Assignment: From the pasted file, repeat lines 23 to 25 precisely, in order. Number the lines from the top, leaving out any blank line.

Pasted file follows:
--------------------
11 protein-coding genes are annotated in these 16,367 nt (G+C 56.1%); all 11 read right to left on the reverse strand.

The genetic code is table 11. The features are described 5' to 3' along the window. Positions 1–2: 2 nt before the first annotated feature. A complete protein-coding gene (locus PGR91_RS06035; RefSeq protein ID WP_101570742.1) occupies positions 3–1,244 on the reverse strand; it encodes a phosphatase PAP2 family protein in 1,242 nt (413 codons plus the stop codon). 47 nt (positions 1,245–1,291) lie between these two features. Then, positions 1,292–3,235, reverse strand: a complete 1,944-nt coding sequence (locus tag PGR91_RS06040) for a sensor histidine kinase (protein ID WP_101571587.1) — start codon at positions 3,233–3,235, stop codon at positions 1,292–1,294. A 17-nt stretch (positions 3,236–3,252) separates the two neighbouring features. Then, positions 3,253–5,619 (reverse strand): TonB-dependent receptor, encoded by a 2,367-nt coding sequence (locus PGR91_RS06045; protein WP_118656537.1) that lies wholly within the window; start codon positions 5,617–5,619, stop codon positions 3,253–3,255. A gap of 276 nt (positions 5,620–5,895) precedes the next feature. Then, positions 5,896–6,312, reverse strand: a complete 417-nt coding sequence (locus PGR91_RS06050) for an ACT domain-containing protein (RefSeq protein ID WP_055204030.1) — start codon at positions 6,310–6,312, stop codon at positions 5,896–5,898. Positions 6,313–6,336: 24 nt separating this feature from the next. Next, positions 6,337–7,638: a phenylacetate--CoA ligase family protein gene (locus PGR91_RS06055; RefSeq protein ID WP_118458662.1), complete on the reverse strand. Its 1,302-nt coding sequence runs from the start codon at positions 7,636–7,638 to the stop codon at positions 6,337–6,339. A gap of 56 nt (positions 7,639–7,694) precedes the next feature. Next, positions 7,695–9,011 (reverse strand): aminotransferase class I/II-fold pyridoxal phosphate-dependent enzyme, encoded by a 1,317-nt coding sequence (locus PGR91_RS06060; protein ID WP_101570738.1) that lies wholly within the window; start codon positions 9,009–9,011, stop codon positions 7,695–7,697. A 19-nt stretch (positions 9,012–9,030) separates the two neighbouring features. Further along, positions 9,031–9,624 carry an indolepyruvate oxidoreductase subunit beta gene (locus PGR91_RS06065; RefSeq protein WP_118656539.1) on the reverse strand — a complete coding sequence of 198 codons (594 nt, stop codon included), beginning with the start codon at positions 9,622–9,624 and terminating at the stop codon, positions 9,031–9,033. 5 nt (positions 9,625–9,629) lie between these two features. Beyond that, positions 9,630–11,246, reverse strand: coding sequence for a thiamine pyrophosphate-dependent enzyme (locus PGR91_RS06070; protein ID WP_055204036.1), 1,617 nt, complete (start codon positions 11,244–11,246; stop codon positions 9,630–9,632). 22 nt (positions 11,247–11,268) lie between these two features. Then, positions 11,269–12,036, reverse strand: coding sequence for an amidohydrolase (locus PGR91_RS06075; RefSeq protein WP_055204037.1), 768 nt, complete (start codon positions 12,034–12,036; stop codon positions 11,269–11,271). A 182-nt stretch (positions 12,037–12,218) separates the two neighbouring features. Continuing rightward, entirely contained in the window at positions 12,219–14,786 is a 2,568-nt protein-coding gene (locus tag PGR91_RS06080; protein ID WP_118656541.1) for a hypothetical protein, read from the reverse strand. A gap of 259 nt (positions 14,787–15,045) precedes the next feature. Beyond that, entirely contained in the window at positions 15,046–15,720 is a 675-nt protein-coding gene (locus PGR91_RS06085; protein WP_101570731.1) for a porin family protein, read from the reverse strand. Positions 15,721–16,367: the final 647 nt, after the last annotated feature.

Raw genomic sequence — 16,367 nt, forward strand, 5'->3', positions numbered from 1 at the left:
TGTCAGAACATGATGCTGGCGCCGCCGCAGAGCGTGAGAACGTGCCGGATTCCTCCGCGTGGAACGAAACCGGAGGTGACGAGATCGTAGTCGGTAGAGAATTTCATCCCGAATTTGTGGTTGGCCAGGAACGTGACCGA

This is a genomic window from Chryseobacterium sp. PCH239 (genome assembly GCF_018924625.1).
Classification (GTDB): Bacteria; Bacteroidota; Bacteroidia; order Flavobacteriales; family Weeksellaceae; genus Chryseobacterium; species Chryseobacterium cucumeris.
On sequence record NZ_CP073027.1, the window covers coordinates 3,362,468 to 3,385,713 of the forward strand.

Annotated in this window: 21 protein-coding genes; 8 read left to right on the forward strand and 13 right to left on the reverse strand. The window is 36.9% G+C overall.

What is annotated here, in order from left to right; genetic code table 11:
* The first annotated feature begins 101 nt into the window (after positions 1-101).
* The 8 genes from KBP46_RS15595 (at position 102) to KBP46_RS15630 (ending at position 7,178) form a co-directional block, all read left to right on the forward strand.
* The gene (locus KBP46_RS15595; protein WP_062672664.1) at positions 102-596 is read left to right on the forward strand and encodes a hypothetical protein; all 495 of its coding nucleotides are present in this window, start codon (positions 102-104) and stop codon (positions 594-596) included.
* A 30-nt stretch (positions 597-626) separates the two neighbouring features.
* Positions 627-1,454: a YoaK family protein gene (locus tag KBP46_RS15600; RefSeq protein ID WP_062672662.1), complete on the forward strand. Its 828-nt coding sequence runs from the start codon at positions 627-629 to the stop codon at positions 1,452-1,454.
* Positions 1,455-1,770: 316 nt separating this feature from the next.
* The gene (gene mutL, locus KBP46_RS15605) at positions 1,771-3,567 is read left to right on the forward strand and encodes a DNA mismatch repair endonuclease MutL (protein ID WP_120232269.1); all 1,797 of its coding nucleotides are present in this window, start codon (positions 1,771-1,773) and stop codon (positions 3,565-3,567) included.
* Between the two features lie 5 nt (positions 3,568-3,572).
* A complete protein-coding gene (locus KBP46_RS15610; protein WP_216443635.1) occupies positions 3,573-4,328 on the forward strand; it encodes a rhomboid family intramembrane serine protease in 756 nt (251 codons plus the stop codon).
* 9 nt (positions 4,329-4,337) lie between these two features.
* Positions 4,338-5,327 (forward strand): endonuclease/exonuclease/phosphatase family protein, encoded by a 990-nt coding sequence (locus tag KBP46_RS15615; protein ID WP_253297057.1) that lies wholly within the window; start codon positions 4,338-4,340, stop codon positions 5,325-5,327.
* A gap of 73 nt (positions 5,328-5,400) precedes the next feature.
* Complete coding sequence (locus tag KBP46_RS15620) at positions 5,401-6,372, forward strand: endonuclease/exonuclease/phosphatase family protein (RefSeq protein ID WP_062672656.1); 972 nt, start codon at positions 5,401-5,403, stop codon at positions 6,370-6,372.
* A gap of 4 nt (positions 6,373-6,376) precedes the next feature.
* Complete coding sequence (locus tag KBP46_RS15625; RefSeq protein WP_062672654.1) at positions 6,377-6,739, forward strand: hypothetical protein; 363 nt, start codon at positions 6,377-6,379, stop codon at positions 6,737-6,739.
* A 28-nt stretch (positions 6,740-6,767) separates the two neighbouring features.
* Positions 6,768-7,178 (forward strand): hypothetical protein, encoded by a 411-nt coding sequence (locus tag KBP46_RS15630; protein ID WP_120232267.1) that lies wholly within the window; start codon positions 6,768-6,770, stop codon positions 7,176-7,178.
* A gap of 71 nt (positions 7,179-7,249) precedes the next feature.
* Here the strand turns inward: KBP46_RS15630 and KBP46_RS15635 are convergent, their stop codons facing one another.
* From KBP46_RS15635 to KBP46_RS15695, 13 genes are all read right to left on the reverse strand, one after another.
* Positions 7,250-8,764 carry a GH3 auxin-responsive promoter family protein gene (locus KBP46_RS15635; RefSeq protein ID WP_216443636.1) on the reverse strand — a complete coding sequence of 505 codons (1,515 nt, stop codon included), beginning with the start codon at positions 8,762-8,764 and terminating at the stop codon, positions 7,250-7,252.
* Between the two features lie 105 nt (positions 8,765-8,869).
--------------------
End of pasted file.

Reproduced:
* A gap of 4 nt (positions 6,373-6,376) precedes the next feature.
* Complete coding sequence (locus tag KBP46_RS15625; RefSeq protein WP_062672654.1) at positions 6,377-6,739, forward strand: hypothetical protein; 363 nt, start codon at positions 6,377-6,379, stop codon at positions 6,737-6,739.
* A 28-nt stretch (positions 6,740-6,767) separates the two neighbouring features.